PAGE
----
LORD  BYRON  and  his  TIMES
Documents Biography Criticism

The Creevey Papers
Thomas Creevey to Elizabeth Ord, 28 May 1836

Vol. I. Contents
Ch. I: 1793-1804
Ch. II: 1805
Ch. III: 1805
Ch. IV: 1806-08
Ch. V: 1809
Ch. VI: 1810
Ch. VII: 1811
Ch. VIII: 1812
Ch. IX: 1813-14
Ch X: 1814-15
Ch XI: 1815-16
Ch XII: 1817-18
Ch XIII: 1819-20
Vol. II. Contents
Ch I: 1821
Ch. II: 1822
Ch. III: 1823-24
Ch. IV: 1825-26
Ch. V: 1827
Ch. VI: 1827-28
Ch. VII: 1828
Ch. VIII: 1829
Ch. IX: 1830-31
Ch. X: 1832-33
Ch. XI: 1833
Ch. XII: 1834
Ch XIII: 1835-36
Ch XIV: 1837-38
Creative Commons License

Licensed under a Creative Commons Attribution-Noncommercial-Share Alike 3.0 Unported License.
Produced by CATH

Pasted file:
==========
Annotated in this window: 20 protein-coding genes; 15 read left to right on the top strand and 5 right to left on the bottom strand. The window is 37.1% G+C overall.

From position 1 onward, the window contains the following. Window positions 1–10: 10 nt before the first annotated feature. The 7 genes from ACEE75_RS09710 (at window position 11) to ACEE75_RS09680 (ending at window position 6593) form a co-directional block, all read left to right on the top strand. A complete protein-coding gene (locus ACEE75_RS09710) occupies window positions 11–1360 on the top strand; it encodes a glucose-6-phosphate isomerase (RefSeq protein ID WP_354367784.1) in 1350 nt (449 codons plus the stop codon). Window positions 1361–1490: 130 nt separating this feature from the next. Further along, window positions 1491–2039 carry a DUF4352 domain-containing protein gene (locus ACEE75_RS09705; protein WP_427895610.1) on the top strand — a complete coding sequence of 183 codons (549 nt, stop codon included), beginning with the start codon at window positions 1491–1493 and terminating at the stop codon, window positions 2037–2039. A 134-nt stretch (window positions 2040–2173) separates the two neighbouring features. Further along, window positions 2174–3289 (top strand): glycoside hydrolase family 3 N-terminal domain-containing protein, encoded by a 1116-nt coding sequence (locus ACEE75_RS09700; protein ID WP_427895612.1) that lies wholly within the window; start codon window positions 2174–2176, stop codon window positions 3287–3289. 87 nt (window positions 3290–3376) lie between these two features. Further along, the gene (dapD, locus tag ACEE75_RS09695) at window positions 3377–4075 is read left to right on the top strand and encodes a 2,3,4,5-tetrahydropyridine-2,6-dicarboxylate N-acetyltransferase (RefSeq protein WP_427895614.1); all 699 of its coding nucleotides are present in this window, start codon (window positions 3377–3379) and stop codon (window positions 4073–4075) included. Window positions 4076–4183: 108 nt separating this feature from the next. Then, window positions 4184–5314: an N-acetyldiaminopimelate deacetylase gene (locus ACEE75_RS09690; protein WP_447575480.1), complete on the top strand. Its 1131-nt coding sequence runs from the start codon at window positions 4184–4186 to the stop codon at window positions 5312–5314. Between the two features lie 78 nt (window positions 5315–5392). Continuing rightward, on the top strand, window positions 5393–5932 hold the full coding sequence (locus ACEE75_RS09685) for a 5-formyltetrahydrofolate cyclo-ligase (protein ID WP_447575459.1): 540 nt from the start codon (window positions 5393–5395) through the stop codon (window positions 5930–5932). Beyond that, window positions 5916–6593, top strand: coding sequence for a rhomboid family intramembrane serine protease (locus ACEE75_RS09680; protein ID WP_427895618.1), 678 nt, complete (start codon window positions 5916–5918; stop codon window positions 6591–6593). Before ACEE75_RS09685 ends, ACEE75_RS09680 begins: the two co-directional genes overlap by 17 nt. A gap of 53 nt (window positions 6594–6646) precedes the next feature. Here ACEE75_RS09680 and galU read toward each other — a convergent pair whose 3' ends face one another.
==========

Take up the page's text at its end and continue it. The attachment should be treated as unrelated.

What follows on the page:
“. . . Yesterday I dined at Holland House with my old and tried friend the Speaker, and Marianne [Hon. Mrs. Abercromby] into the bargain. Such a fright I never in my life beheld, in a dress far surpassing any female crossing-sweeper on May Day. I arrived just as they had sat down to dinner, with as little room to turn myself in as ever fell to any man’s lot, and yet I was called to both by Lord and Lady Holland to leave room for a very distinguished American gentleman who was expected; but I would not hear of such a thing, and this led to a good deal of fun. The party consisted, besides the Abercrombys, of Bob Adair, Lord de Ros, the Attorney General and his wife, the peeress Scarlett’s eldest daughter (I forget her title).* I found her a very nice agreeable companion, apparently very amiable, and not the least set up with either her father’s peerage or her own. Dr. Lushington and Fonblanque, a son of old Fonblanque, and writer of one of the cleverest Sunday papers, were the others. I took to Fonblanque much. The distinguished American arrived a quarter after eight, the dinner hour having been half-past six; but he brought his card of invitation with him to shew he was right. . . .”